Diabetes Drug Shows Promise Treating MS

A drug known for treating type 2 diabetes has also been found to be a promising candidate for use in treating multiple sclerosis. The drug pioglitazone has shown in clinical trials that it has some protective effects on the brains of patients suffering from relapsing remitting multiple sclerosis.

The researchers at the University of Illinois at the Chicago College of Medicine conducted a double blinded clinical trial on MS patients. The trial involved giving the patients either pioglitazone or a placebo. The said patients still continued their normal course of therapy for the duration of the clinical trial.

Initial standard neurological tests were taken along with MRI scans of each patient to determine the brain lesions typically seen in people with MS. The patients underwent evaluation every two months and with their blood samples taken. MRI scans were then taken five months into the clinical trial and another one after a year.

After the one-year trial, results showed that those patients who were taking pioglitazone exhibited significantly less loss of gray matter as compared to those who took the placebo. Of the 21 patients who finished the study, those who took pioglitazone suffered no adverse effects from taking the drug. Furthermore, they found taking the drug, which is administered orally, a relatively easy course.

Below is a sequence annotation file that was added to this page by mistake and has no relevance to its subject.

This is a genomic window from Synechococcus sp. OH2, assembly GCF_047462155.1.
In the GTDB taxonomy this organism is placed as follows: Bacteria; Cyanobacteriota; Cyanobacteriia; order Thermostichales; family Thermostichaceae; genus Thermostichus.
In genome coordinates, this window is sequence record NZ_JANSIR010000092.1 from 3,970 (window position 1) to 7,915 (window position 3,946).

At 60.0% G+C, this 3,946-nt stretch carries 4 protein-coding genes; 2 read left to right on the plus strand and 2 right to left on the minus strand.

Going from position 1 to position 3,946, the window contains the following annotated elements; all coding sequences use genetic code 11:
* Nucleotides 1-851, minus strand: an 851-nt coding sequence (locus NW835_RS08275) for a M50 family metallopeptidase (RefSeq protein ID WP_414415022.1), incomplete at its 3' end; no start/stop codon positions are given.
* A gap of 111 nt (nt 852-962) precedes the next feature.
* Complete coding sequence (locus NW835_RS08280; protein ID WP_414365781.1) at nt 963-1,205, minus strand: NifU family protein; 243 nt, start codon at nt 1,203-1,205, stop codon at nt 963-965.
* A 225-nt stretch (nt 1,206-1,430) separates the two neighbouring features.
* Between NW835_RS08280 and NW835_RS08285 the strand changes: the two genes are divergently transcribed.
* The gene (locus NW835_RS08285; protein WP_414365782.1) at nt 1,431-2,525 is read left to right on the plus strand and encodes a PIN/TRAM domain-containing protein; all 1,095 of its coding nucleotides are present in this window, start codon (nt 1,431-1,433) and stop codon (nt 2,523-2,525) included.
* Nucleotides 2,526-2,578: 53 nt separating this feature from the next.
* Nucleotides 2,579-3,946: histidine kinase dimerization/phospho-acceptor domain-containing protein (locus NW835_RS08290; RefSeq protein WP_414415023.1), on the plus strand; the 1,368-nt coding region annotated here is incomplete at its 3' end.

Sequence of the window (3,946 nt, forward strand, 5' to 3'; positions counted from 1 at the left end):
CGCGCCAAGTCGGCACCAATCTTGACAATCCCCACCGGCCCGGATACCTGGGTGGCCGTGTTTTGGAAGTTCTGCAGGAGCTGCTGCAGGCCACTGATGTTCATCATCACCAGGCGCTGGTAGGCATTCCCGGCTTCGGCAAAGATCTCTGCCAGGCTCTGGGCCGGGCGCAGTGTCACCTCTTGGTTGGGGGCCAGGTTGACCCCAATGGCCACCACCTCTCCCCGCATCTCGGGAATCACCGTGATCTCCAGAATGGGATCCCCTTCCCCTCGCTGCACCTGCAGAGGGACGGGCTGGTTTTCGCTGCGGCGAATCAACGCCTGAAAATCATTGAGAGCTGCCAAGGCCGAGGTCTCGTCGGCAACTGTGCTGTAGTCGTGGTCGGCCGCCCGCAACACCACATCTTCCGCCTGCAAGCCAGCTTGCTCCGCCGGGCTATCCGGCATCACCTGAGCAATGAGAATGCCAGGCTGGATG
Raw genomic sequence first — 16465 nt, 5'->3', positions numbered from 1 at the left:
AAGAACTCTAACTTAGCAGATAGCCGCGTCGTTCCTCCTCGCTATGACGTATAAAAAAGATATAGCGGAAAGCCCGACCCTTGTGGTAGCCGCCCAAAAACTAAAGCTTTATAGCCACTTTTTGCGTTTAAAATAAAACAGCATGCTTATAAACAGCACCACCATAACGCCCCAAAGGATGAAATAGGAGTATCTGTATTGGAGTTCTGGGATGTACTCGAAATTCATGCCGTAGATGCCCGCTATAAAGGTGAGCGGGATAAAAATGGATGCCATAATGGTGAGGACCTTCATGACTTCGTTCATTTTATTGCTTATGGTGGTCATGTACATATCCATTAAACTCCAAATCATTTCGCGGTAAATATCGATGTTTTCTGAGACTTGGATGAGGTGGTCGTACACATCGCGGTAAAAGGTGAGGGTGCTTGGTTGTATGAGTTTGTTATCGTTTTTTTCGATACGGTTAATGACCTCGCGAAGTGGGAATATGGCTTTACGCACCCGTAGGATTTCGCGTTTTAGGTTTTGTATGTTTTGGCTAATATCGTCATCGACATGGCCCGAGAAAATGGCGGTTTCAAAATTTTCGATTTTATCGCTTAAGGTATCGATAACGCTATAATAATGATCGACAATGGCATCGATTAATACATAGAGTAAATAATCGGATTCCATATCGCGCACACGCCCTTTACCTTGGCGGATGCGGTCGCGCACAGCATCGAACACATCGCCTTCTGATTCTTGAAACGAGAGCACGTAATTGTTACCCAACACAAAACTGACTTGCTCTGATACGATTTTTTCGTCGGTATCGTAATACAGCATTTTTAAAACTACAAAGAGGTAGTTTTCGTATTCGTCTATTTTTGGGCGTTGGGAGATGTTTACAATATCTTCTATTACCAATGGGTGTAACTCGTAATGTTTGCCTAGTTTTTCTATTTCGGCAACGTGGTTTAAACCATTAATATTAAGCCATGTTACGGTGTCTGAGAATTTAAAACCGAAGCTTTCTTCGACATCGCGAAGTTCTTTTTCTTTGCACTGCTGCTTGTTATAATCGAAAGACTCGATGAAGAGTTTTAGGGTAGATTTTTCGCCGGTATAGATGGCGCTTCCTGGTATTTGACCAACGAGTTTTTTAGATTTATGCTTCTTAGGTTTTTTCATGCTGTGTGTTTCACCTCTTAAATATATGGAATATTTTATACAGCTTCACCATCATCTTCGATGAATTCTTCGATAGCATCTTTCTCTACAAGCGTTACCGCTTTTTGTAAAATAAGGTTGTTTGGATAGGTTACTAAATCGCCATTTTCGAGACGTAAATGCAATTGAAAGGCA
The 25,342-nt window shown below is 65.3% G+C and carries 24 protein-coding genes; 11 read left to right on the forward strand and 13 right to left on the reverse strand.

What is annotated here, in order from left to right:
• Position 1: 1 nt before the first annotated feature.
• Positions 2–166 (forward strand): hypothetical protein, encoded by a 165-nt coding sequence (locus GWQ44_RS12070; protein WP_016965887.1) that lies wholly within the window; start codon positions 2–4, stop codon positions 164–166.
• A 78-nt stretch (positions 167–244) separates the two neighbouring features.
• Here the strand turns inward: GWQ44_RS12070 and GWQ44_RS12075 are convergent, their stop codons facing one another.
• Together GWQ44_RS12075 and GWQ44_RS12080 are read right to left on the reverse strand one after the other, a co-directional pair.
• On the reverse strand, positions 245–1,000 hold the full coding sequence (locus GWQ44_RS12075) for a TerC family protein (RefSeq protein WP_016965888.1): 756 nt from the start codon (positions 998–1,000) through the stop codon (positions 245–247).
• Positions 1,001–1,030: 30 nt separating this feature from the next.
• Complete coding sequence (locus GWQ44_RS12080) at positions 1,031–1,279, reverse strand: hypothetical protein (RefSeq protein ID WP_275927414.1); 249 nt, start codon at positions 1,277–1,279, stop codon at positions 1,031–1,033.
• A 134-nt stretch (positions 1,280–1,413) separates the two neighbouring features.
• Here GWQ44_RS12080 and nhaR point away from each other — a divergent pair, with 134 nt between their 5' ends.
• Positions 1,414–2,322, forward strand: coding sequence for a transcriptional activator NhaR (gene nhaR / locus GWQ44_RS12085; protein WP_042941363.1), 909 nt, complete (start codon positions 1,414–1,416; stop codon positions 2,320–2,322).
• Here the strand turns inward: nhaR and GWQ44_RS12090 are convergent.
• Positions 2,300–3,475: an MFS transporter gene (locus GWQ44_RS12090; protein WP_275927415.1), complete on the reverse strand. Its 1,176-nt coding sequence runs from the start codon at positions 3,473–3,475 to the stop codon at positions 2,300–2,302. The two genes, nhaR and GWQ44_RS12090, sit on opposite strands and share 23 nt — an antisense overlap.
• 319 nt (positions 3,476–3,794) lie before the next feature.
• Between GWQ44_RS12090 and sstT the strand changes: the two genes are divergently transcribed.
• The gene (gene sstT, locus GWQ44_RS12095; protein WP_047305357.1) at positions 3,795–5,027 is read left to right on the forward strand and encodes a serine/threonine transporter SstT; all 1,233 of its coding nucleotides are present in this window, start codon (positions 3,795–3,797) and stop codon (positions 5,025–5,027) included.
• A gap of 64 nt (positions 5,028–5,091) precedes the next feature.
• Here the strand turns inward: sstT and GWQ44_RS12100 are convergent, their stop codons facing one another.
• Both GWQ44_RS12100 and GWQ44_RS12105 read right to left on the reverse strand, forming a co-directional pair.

"This is very encouraging," according to Douglas Feinstein, research professor of anesthesiology at the University of Illinois in Chicago. "Gray matter in the brain is the part that is rich in neurons. These preliminary results suggest that the drug has important effects on neuronal survival."

Feinstein and his lab took interest in a class of drugs called thiazolidinediones, which includes pioglitazone. The said drug was chosen for the clinical trial because of its known anti-inflammatory properties. Early studies showed that pioglitazone reduced the production of toxic chemicals such as cytokines in primary cultures of brain cells. These chemicals are believed to play a role in the development of MS symptoms.

Source: University of Illinois at Chicago. "Diabetes Drug Shows Promise Against Multiple Sclerosis." ScienceDaily 28 May 2009. 9 June 2009 .

 
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